No matter what care environment you work in, you’ve probably seen the effects of siloing. They’re the effects of communication breakdown between care providers. They increase wait times and can even lead to errors in care.
An important part of tackling this issue is improving the coordination of care for individual patients.
A health care worker should think beyond the next treatment she needs to complete, appointment she needs to set, or set of test results she needs to track down. To fundamentally improve patient care – and ultimately, health outcomes – she should also think about the information she needs to pass along to the next practitioner.
This, of course, is where care plans come in. Some care-coordinating organizations have improved these documents by changing the processes through which they’re created. For example, Ontario’s Health Links focus on patient goals and circles of care to ensure better coordination.
Unfortunately, it’s possible for even the best plans to be underused when they aren’t easily accessible. For this reason, it’s extremely important to focus on improving care-plan sharing.
It goes without saying that technology is the solution. Digital platforms and tools have made it possible to communicate and share information across the globe. The only question is, how can these capabilities be harnessed to improve care-plan sharing?
Better Care-Plan Sharing: Get in Sync and Stay in Sync
A woman has cancer. Her son takes time off of work to drive her to an oncology appointment two hours away. When they arrive, her oncologist is missing a set of test results that were supposed to be delivered the previous week.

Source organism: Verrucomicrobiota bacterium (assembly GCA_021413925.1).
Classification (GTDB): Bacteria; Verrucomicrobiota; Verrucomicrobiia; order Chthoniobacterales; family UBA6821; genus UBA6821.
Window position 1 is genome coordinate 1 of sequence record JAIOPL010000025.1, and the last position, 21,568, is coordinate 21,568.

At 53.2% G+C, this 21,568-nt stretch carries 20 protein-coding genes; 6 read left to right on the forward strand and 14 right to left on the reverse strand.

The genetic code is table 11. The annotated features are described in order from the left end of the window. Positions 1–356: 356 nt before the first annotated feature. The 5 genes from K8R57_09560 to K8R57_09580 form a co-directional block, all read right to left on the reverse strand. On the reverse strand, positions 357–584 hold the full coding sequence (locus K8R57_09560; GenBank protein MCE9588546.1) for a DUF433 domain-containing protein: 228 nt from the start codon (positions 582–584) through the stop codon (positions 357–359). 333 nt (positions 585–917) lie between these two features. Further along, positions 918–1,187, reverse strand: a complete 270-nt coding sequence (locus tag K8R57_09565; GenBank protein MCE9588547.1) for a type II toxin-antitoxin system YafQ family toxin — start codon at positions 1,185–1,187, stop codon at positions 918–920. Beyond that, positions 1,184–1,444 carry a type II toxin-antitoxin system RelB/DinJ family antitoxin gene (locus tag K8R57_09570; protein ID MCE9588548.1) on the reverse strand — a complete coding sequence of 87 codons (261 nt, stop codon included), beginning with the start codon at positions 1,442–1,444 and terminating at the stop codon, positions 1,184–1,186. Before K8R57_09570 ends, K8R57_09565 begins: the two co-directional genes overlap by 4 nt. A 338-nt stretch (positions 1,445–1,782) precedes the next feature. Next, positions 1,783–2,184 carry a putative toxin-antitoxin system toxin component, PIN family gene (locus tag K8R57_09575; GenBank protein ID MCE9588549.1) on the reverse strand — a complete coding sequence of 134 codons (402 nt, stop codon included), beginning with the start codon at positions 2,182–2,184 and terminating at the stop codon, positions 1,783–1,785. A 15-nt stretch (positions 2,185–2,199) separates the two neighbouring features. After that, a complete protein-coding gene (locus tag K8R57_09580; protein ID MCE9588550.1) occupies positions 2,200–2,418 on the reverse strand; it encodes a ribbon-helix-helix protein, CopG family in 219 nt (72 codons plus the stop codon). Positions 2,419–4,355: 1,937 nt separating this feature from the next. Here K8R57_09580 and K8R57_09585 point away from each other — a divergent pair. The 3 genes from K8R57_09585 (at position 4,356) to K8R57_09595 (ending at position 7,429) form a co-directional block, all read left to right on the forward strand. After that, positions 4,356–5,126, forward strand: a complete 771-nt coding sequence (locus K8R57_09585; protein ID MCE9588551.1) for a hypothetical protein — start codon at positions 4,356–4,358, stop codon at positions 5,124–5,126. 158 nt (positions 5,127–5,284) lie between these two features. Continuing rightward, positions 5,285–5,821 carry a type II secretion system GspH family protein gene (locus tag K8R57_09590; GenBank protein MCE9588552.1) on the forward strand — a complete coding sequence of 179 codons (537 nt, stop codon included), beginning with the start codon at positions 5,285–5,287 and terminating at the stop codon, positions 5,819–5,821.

A home care nurse doesn’t receive a doctor’s update regarding the dosage of a patient’s pain medication. The patient receives the wrong dosage.
Within circles of care, communication breakdowns aren’t as infrequent as we’d like to believe.
Paper documents aren’t always seen by the right person at the right time. Text messages and emails aren’t sent reliably – not to mention, they can get health care professionals into trouble. And unfortunately, many medical technologies are incompatible with one another.
For each patient, a plan that’s accessible to everyone within the circle of care is ideal. Fortunately, a growing number of digital tools are being developed to make this possible. The right care-plan sharing technology should meet the following criteria:
- Accessible on mobile devices
The right tool will make care plans accessible on smartphones, tablets, and other mobile devices. This way, the patient living at home, the travelling home care nurse, and the doctor at the office can all view updates when they need to.
- Capable of supporting real-time updates
Sometimes, it’s important to get up-to-the-minute information on a person’s symptoms, prescription changes, and health status. For this reason, technology that makes it possible to enter and view updates in real time are best.
- Intuitive and easily accessible for all patients
Many patients have trouble engaging with technology due to mobility issues, cognitive impairments, or other conditions. A tool that’s friendly for all users will include intuitive features such as large, clear images and touch screen navigation.
- Includes features that enable communication
Care-plan sharing is critical. But there are times when circle of care members need to communicate more directly. Note sections, direct messaging features, and videoconferencing capabilities are all extremely useful additions.
Making it Work
For a lot practitioners, breaking down the health care silos that impede coordination will be difficult. It will mean collaborating on a wide scale with many different health care professionals – as well as patients and their family members.
The organizations responsible for funding, coordinating, and delivering care need to keep these realities in mind.
But optimism is equally important. With the right attitudes and the right tools, circles of care can create better health outcomes for patients. Effective care-plan sharing represents a gigantic step in the right direction.
Feature image courtesy of Dave Crosby